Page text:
A hallmark of autism is its impact on the social skills of those who have it. Many children with autism experience difficulty navigating the social aspects of school—from using appropriate behavior in the classroom to interacting socially with their peers and establishing friendships.

As educators, we uphold the tenets set forth in IDEAto provide appropriate education in the least restrictive environment possible for all children with disabilities. Not only is this the right thing to do, but research has shown it greatly benefits children with disabilities—allowing them to interact with same-aged peers and participate in a robust educational experience.

Working to include students with autism in our classrooms can present some challenges, and it’s helpful for educators to work with other professionals to provide these children with the supports and modifications they need to participate and succeed in the least restrictive environment when at school.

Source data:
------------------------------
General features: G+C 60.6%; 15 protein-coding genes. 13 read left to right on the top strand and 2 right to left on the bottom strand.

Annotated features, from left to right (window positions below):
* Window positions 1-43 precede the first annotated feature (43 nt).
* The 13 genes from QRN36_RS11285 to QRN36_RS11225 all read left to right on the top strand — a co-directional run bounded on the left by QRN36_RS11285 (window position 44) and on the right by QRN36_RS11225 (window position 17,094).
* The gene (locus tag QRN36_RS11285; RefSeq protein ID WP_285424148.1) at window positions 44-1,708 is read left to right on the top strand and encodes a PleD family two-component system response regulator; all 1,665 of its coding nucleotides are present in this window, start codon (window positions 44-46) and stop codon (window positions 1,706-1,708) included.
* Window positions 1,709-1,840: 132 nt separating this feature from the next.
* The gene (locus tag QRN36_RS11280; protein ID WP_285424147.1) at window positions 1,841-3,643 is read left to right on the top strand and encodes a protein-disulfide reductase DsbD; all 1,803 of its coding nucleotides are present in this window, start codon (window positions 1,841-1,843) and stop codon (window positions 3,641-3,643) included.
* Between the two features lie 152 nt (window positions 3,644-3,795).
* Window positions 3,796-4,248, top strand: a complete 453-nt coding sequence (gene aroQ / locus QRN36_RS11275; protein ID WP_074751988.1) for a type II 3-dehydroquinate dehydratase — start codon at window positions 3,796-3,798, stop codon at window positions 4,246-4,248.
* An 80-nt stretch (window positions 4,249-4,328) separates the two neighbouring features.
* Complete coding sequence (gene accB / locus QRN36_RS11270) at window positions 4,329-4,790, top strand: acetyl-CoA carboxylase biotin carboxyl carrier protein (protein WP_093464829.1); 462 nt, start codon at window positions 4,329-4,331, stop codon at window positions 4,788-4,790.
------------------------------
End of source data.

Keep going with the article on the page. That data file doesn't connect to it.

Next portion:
Thankfully, professionals like Speech and Language Pathologists and Occupational Therapists are ready and able to assist educators with identifying and supporting students with autism, so they can benefit from the educational experience all children deserve.

How can educators help identify children who may have autism?

Educators can work closely with professionals like Speech-Language Pathologists to identify and assist children on the autism spectrum and help them gain access to the therapy and educational support services they need to thrive in the school setting.